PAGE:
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Bride’s Survival Guide: Things To Know About Wedding Vows

Whatever wedding type you decide to settle for, it will have wedding vows and a wedding dress, especially for the type you have chosen. There are millions of wedding movies out there, and during each of them, you will witness the couple reciting a bunch of words to each other, after which they kiss and are declared man and wife.

What is it that is referred to as wedding vows? And why are they always recited by couples during the wedding ceremony? And what if you decide to come up with your own wedding vows? Are you in a position to write your wedding vows?

The following are some of the wedding questions about wedding vows

Wedding vows 101

Wedding vows refer to the promises that you make to one another during a wedding ceremony. The promises tend to be different depending on religion and also from one couple to the next. It is a way of declaring a commitment that is lifelong to your spouse, witnessed by those who love you, that is, family members and close friends.

It is possible for the vows to be emotional and romantic, but at the same time, they can be humorous. They depend on the structure and style of ceremony that you embrace, determined by the officiant.

The vow usually is taken after the officiant has read their sermon or whatever religious readings that you choose to have. After the vows, you will exchange the wedding rings with the pronouncement of being married and a kiss.

You might be familiar with the catholic vows, which are mostly recited in movies. Wedding vows can be said in various ways. In case you come up with your own, you will be communicating with each other through the vows.  Another option is to repeat the vows after an officiant, alleviating the pleasure that should be derived from reciting vows.  The third option is to declare I do, to what the officiant recites, in a question and answer format.

How wedding vows differ across various cultures and religions

  • Catholics: Available are two types of American catholic vows for weddings that are approved by the Vatican. You will need to work hand in hand with your priest to find out which one is ideal for your ceremony type. If you want to host a catholic wedding, it is hard to come up with your own vows.
  • Eastern Orthodox: In most traditions of the Eastern Orthodox, during the ceremony, there are no vows. In place of spoken vows, symbolic rituals are used.
  • Jewish: In a Jewish ceremony, there is no exchange of vows as the wedding ritual is the one that presumes the promises. The vow happens when the ring is placed by the groom on his partner’s finger and then utters the words – according to the laws of Moses and Israel, you are now consecrated to me.
  • Muslim: Ceremonies held by Muslims don’t include vows. It is the couple who listen to the words of the imam concerning marriage. They are then prompted to say if they are okay with the terms of the wedding ceremony. On some occasions, Muslim couples are allowed to recite their own vows to one another.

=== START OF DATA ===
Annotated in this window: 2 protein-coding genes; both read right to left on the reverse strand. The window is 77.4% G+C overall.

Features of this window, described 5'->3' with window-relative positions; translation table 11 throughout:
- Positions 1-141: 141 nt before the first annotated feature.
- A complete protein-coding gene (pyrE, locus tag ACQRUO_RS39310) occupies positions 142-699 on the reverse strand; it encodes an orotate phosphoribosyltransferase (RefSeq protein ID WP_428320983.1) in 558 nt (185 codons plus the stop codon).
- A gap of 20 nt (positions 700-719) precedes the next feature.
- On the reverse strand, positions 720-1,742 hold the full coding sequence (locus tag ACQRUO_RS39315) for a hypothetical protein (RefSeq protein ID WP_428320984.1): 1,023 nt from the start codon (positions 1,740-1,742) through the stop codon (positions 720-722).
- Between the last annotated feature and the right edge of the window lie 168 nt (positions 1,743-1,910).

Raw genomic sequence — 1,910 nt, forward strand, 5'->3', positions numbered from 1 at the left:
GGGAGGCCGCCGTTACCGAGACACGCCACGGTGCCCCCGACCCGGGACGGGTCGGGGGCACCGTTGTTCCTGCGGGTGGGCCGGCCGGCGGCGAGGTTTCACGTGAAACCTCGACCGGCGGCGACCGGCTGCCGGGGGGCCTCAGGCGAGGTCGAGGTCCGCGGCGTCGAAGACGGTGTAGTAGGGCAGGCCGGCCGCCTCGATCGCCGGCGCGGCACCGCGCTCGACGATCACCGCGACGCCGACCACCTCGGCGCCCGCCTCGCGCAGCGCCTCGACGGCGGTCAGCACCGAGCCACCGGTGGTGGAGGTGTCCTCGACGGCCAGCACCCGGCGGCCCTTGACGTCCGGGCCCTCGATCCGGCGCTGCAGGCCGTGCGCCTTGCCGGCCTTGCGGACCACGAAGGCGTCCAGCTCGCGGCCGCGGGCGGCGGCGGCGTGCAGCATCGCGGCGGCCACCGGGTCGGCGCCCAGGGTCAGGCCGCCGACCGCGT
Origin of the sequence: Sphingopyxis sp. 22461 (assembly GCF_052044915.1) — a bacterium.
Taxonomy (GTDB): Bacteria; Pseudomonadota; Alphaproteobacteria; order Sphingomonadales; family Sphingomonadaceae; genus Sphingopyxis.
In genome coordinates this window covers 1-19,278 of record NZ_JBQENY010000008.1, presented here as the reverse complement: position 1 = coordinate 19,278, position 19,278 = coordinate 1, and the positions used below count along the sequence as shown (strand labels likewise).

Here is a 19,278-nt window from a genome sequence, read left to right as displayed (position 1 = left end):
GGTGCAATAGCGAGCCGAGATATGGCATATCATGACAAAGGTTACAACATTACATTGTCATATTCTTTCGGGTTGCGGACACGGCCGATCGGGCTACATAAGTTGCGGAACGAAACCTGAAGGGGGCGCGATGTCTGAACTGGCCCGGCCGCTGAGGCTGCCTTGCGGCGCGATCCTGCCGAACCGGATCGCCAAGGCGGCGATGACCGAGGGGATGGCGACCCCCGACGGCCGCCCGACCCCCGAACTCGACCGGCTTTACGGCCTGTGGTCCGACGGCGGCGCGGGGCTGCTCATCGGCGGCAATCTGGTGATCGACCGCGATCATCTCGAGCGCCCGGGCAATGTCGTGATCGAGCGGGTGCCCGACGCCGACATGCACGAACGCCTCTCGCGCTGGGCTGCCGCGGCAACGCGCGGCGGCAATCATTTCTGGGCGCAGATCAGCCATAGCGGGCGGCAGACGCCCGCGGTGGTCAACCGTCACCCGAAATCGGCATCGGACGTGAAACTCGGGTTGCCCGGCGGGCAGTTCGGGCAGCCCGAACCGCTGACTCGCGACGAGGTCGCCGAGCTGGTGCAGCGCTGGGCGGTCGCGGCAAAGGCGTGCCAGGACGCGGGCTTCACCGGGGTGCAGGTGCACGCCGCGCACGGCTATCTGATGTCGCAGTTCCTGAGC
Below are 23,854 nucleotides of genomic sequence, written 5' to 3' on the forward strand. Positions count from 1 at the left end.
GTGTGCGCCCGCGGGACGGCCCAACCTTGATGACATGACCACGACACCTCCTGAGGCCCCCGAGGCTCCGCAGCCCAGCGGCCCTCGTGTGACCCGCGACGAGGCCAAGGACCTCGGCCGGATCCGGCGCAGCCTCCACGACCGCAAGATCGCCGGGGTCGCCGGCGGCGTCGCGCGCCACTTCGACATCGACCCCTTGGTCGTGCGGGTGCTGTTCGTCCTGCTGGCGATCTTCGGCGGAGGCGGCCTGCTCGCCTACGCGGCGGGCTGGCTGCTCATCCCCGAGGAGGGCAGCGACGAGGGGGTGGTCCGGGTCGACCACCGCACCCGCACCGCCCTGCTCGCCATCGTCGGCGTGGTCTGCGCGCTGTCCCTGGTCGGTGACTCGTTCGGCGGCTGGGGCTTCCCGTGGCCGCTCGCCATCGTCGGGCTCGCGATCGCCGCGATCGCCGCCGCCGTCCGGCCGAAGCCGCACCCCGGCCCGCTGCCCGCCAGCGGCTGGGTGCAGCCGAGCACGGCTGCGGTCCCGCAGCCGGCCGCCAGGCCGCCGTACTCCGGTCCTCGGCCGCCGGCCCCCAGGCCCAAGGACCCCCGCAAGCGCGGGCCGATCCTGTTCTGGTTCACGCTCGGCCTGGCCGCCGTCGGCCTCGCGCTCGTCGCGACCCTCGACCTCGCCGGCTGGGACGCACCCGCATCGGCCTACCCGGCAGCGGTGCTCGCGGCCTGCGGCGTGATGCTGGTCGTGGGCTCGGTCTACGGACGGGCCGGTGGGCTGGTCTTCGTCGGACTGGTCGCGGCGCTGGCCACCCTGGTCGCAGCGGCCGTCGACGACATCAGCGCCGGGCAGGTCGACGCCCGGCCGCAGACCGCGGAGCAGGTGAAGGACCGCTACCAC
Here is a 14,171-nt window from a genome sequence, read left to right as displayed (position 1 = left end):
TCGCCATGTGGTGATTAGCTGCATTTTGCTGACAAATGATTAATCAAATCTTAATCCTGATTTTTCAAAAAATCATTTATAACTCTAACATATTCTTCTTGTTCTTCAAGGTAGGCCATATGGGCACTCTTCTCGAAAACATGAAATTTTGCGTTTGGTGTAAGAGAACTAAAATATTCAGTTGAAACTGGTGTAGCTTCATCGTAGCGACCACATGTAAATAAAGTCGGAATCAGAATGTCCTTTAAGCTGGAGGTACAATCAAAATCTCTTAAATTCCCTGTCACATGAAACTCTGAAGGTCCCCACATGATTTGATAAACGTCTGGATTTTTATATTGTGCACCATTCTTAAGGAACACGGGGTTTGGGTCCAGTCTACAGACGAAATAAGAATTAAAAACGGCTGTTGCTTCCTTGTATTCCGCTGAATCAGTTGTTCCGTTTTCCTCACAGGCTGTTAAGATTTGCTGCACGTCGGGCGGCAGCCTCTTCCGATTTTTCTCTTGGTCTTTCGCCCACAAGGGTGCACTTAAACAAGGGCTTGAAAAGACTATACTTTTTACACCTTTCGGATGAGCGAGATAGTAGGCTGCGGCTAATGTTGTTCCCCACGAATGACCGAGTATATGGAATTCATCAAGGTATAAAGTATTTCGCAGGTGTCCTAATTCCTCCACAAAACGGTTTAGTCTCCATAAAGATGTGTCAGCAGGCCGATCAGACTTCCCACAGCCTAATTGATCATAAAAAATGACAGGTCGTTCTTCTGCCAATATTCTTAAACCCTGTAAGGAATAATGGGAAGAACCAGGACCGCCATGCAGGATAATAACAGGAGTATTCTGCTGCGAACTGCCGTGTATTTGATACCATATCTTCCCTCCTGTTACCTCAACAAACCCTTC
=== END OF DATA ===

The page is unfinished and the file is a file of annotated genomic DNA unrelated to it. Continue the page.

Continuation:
• Protestant: Every one of the various churches which are protestant has their own wedding ceremony vows. It doesn’t matter if you are Methodist, Episcopalian, Lutheran, or Presbyterian, there is a need to talk to your officiant to find out the vows which will be appropriate for you.
  • Unitarian: They are relatively flexible and left to the minister to decide on the exact wording to use.
  • Hindu: Sapati or seven steps is one of the most important rituals for Hindu weddings. They are promises which are made by couples to one another as they enter into married life.

Understanding the declaration of intent?

Once you have made promises to one other in the form of vows, there is a portion of the ceremony – the declaration of intent. It is especially true when you come up with your vows. The declaration of intent is a legal part of the wedding ceremony that you have to adhere to to be declared married.

The vows have made promises, but the declaration of intent follows immediately after the vows. It is that time when the couple takes each other’s hand and says the I dos. It is up to the officiant to prompt the couple, and they respond with either I will or I do. Though it is automatic, you will need to plan this part of your wedding with the officiant in advance.

Is it ideal for writing your vows?

While writing down your vows might be exciting, and a right way of ensuring that you personalize your wedding ceremony, it is not a must you go this route. Especially if you have a religious wedding ceremony where there are a strict ceremony structure and script, you might not have an opportunity to script and personalize your vows.

If you think that you must come up with your own wedding ceremony vows and yet you cannot make it part of your official wedding ceremony, you can separate them. Come up with an intimate ceremony where you will be able to declare your personalized marriage vows.

You can decide to make them with just the two of you before the sizeable official ceremony or after you are done with the official wedding.  They are promises that you are making to cherish your love for your partner for a long time, and it should not be taken lightly. You will have to abide by them for the rest of your life.

Now that you are aware of the various wedding vows and how they are administered, you can decide on which ones you want to go for. Depending on the type of wedding and location you have it, you can be bound by the existing vows, or you can have the flexibility to come up with your vows. Get what you think is going to work well for you.  For more wedding advice, check out the ultimate bride’s survival guide that has everything regarding wedding planning.


Photo by Drew Coffman

Photo by Isaiah Rustad

Photo by Jeremy Wong Weddings

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